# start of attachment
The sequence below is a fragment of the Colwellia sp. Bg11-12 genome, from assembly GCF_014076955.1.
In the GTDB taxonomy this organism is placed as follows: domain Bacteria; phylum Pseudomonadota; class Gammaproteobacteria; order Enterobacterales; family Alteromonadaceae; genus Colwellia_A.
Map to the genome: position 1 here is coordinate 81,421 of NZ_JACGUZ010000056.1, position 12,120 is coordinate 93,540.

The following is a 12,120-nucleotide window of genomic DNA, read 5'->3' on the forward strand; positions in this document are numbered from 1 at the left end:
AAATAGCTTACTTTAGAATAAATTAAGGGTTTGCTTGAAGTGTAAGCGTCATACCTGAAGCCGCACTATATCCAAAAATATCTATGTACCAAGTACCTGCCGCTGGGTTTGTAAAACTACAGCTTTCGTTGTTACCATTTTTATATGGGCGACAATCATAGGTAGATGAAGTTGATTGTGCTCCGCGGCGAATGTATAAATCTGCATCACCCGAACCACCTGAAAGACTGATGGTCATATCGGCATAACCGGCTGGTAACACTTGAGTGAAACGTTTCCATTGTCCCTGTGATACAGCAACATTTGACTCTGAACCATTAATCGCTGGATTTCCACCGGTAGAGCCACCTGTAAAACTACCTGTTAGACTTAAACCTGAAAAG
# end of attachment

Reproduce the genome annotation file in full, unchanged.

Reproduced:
The sequence below is a fragment of the Colwellia sp. Bg11-12 genome, from assembly GCF_014076955.1.
In the GTDB taxonomy this organism is placed as follows: domain Bacteria; phylum Pseudomonadota; class Gammaproteobacteria; order Enterobacterales; family Alteromonadaceae; genus Colwellia_A.
Map to the genome: position 1 here is coordinate 81,421 of NZ_JACGUZ010000056.1, position 12,120 is coordinate 93,540.

The following is a 12,120-nucleotide window of genomic DNA, read 5'->3' on the forward strand; positions in this document are numbered from 1 at the left end:
AAATAGCTTACTTTAGAATAAATTAAGGGTTTGCTTGAAGTGTAAGCGTCATACCTGAAGCCGCACTATATCCAAAAATATCTATGTACCAAGTACCTGCCGCTGGGTTTGTAAAACTACAGCTTTCGTTGTTACCATTTTTATATGGGCGACAATCATAGGTAGATGAAGTTGATTGTGCTCCGCGGCGAATGTATAAATCTGCATCACCCGAACCACCTGAAAGACTGATGGTCATATCGGCATAACCGGCTGGTAACACTTGAGTGAAACGTTTCCATTGTCCCTGTGATACAGCAACATTTGACTCTGAACCATTAATCGCTGGATTTCCACCGGTAGAGCCACCTGTAAAACTACCTGTTAGACTTAAACCTGAAAAG